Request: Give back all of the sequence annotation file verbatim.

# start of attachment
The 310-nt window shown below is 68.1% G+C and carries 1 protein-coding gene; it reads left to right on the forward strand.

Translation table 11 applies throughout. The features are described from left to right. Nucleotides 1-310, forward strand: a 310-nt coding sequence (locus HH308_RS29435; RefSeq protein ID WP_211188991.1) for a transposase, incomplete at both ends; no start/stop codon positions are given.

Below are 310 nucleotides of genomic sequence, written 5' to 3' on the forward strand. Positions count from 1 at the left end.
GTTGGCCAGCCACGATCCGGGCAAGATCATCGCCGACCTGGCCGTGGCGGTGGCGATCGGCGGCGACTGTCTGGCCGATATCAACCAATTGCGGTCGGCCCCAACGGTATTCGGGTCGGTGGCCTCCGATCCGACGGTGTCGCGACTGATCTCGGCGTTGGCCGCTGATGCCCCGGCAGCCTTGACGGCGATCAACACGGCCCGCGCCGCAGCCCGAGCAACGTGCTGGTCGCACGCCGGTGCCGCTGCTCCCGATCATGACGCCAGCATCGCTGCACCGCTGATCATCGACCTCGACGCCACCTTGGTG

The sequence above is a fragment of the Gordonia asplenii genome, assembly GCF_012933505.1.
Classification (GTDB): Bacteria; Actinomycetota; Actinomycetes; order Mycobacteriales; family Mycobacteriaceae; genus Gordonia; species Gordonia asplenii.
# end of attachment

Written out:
The 310-nt window shown below is 68.1% G+C and carries 1 protein-coding gene; it reads left to right on the forward strand.

Translation table 11 applies throughout. The features are described from left to right. Nucleotides 1-310, forward strand: a 310-nt coding sequence (locus HH308_RS29435; RefSeq protein ID WP_211188991.1) for a transposase, incomplete at both ends; no start/stop codon positions are given.

Below are 310 nucleotides of genomic sequence, written 5' to 3' on the forward strand. Positions count from 1 at the left end.
GTTGGCCAGCCACGATCCGGGCAAGATCATCGCCGACCTGGCCGTGGCGGTGGCGATCGGCGGCGACTGTCTGGCCGATATCAACCAATTGCGGTCGGCCCCAACGGTATTCGGGTCGGTGGCCTCCGATCCGACGGTGTCGCGACTGATCTCGGCGTTGGCCGCTGATGCCCCGGCAGCCTTGACGGCGATCAACACGGCCCGCGCCGCAGCCCGAGCAACGTGCTGGTCGCACGCCGGTGCCGCTGCTCCCGATCATGACGCCAGCATCGCTGCACCGCTGATCATCGACCTCGACGCCACCTTGGTG

The sequence above is a fragment of the Gordonia asplenii genome, assembly GCF_012933505.1.
Classification (GTDB): Bacteria; Actinomycetota; Actinomycetes; order Mycobacteriales; family Mycobacteriaceae; genus Gordonia; species Gordonia asplenii.